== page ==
September is Hunger Action Month. About 36 million Americans go hungry everyday- 12 million are children. Food Outreach is a wonderful organization in St. Louis that provides nutrition services to low-income people with HIV, AIDS, and cancer. They provide nutrition counseling, groceries, homemade meals, and home delivery to their clients. Every September Food Outreach holds the Hunger Challenge. Participants choose seven days in September to grocery shop and eat as if they were in SNAP (Supplemental Nutrition Assistance Program), the government food stamp program. Food Outreach clients who receive food stamps have about $28 to spend per week. This year I am participating in the challenge and my seven days starts tomorrow. I must grocery shop and feed myself on $28 for the week. I volunteered  for the Hunger Challenge because someday I may be providing nutritional advice to clients that use food stamps and I need to understand the reality of their economic situation. I also hope to bring awareness to the very real issue of hunger in America. I’ve mentioned several times on the blog that eating on the cheap is a priority for me, but $4 per day is pretty extreme.

I unintentionally had a day full of “last suppers” today- really great food. Although my challenge doesn’t start until tomorrow, I couldn’t help but think about whether or not what I ate today would fly on food stamps. The answer was almost always no. No Kaldi’s coffee. No Local Harvest brunch. No Chill frozen yogurt. No after-dinner Coronas. I haven’t even started the challenge and I am already very thankful for my delicious food life.

I also did my grocery shopping for the week today. I decided on two stops- Trader Joe’s and Schnucks. I did some heavy meal planning prior to leaving the house. I realize that I already have an incredible advantage because I have the time, desire, and nutrition knowledge to sit down and plan my meals for the week- fully utilizing every item. I also have a car and I’m not sick. While dealing with cancer or HIV/AIDS, many clients have to take several buses to get to a grocery store.

My grand total for the week is $27.48. I did pretty darn good. I’ll be back tomorrow night with a recap of day one. I was asked to write about my experience on the Food Outreach blog too. You can find that blog here.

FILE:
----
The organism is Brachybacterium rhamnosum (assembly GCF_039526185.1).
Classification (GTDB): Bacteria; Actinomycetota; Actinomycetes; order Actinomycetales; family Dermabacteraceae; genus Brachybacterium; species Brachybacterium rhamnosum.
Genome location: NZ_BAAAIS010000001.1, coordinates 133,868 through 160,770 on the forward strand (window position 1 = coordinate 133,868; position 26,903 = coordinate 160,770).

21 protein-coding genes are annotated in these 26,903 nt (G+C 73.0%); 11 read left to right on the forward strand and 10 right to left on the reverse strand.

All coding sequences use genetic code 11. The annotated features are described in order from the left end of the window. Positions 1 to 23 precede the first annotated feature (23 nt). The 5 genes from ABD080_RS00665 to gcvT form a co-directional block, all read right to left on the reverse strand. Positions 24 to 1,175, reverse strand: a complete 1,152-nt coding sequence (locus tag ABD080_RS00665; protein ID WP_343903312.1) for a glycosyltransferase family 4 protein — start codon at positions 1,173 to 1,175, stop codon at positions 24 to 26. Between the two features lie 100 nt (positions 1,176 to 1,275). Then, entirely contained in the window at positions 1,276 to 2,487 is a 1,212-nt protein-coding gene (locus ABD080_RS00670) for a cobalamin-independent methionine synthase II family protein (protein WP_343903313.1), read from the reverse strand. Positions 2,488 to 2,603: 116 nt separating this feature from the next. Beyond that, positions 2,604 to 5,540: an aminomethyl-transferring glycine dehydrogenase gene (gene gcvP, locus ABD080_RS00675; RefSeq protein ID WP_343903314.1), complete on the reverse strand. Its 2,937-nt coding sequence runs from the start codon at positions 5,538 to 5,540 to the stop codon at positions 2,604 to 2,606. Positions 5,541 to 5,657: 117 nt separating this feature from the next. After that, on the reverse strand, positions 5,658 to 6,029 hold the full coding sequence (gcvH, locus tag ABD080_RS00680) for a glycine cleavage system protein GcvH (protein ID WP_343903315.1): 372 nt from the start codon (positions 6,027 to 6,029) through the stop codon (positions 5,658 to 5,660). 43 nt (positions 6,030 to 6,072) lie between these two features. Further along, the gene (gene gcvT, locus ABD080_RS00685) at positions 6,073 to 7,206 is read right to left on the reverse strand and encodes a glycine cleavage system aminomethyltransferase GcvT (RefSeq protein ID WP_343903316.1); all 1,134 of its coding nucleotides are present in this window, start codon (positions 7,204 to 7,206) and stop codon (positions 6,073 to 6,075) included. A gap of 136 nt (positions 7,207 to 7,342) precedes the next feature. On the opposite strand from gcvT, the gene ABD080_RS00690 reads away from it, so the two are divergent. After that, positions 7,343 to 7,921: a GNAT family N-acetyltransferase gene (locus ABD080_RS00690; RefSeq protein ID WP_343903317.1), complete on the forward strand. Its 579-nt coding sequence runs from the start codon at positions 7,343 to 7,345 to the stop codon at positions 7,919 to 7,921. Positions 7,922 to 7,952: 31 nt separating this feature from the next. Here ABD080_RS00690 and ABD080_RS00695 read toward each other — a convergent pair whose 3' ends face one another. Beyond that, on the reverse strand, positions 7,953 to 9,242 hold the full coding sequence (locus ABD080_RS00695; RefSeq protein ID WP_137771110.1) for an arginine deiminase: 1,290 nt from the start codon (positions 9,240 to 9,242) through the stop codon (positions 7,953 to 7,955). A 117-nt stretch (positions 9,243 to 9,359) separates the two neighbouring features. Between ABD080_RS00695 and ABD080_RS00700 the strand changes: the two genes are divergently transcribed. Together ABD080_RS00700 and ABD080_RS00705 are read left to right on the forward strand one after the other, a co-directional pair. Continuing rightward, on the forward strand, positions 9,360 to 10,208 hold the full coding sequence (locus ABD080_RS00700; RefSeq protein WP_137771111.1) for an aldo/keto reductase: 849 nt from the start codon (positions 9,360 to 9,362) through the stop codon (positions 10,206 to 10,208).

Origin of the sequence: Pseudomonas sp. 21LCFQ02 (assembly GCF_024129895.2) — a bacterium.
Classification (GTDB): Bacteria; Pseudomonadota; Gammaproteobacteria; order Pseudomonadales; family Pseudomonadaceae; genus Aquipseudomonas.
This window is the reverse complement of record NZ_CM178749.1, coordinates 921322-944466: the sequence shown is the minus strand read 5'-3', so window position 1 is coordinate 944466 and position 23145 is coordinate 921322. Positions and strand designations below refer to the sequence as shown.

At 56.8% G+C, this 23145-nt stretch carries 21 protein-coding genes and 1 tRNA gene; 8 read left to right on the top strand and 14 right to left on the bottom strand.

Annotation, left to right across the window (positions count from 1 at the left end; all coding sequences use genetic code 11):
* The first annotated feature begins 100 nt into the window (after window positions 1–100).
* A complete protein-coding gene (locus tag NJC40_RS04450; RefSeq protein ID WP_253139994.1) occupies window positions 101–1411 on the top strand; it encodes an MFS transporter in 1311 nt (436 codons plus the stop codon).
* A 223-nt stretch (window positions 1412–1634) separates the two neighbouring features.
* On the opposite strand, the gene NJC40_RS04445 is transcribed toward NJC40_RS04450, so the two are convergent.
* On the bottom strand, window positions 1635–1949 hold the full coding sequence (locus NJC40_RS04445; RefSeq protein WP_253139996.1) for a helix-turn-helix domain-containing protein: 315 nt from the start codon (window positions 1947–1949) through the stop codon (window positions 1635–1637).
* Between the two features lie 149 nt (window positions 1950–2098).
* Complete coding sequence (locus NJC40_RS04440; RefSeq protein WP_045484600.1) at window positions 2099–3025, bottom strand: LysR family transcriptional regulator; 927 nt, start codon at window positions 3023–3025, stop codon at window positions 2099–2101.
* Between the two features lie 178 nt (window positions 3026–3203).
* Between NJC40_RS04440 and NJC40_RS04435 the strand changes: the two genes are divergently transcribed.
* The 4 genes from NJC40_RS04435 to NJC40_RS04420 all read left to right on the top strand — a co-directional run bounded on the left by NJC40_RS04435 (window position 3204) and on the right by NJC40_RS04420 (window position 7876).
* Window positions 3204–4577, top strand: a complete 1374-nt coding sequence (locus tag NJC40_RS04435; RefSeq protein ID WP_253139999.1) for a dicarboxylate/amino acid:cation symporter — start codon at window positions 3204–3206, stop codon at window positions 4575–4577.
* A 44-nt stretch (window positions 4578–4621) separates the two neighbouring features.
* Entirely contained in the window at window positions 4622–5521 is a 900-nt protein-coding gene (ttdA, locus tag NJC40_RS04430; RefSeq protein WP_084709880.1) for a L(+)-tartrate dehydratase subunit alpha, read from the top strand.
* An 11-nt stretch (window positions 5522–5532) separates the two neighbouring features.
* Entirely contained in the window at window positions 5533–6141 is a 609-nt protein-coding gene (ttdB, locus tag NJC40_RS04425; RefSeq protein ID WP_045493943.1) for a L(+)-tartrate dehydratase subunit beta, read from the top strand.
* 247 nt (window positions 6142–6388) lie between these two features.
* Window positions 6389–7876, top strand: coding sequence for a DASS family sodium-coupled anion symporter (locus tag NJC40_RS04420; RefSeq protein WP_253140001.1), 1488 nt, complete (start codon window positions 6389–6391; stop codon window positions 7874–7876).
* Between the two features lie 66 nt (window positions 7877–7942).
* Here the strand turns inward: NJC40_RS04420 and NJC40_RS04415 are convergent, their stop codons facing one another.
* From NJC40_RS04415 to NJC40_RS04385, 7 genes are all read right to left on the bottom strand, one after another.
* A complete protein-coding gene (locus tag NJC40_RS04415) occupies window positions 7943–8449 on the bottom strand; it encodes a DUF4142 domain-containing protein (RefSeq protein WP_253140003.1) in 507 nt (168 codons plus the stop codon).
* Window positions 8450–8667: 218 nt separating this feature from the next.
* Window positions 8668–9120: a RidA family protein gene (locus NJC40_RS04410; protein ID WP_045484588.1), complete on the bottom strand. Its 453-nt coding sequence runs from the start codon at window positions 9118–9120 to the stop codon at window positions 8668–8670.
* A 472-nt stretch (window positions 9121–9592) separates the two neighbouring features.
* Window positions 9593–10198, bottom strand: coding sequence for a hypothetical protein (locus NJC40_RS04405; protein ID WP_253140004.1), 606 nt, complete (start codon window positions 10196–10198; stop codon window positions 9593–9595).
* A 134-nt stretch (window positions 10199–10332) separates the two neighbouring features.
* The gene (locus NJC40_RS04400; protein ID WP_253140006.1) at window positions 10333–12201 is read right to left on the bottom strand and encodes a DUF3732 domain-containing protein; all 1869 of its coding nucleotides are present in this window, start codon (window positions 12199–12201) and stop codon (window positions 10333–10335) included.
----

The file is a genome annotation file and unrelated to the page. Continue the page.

Take action this month to bring awareness to domestic hunger. Volunteer, donate food, or take the Hunger Challenge with me!

Thanks for reading 🙂


1 Sep

Industrial farming is out of control.

Buy local.

Buy organic.

Buy from small-scale community operations.

The V Word

16 Aug

Hey everyone! How do you like the blog’s new look? She’s a little more professional now 🙂 I also updated my About Me tab, so check it out!

Mama Pea recently wrote about a topic I’ve been wanting to address on my blog. I hate labels- especially labels that confine people into dietary categories. I am very familiar with being labelled because I consumed an almost entirely plant-based diet for about three years (otherwise labelled as vegan). I hated uttering those words “I’m vegan”, but it seemed like the shortest, easiest way to explain why I wasn’t digging in to the chicken wings and cheesy casserole. I hated saying those words because it usually provoked the other person to begin listing, in question form, all of the things I can’t eat. “So you can’t have cheese pizza? So you can’t have chicken? So you can’t eat cookies made with butter and eggs?” I can eat whatever I want, I just choose not to eat certain things. This choice is based on many things- health, disease prevention, the horrific practices of conventional factory farming, etc. I thoroughly educated myself on the topic, and through that process I lost the desire to consume animal products. I have continued to educate myself on all things food and I constantly reassess my diet and how the food I eat makes me feel. Recently, I’ve added a few animal products back into my diet- namely fish, goat cheese, and yogurt. I’ve found a style of eating that works for me.

Nutrition is a very individual thing and it makes me cringe when I talk to people that are “enduring” a certain way of eating because of a friend’s diet, a diet book they read, or a celebrity they want to be like. When I would have the “vegan talk” with people, many of them would praise me for my perseverance- like I was stronger than they were because I was sticking to a diet. You should not force yourself to eat a vegan or vegetarian diet (or any diet, for that matter) if it doesn’t fit with your lifestyle or doesn’t work with your body. I was not “enduring” anything, I was simply eating in a way that made me feel healthy and energetic and even though I’ve made a few dietary changes, I am still eating in a way that makes me feel healthy and energetic! THERE IS NO ONE SIZE FITS ALL DIET! Healthy eating can mean many different things for many different people.

I hate labels because they force unnecessary “rules” upon us. Once I was labelled, the freshly caught fish was off-limits to me on vacation, Grandma’s egg noodles were prohibited, and homemade chocolate chip cookies made with butter and eggs were banned. I looove food and I looove unique food experiences, so eventually I stopped using the “v” word. I was FREEEEE! I still eat a plant-based diet, BUT if I am presented with a wonderful food opportunity that happens to contain animal products, you better believe I’m going to take advantage of it and enjoy it and no “label” is going to hold me back.

Life is too precious and too short to pass up enjoyable opportunities because we are trying to fit into a labelled box full of rules and restrictions. The food we eat does not define us. Food is just food. Be proud of who you are, enjoy your life, and eat in a way that makes you feel healthy and happy!

That is all. I’ll be back tomorrow with a fun food post. Thanks for reading 🙂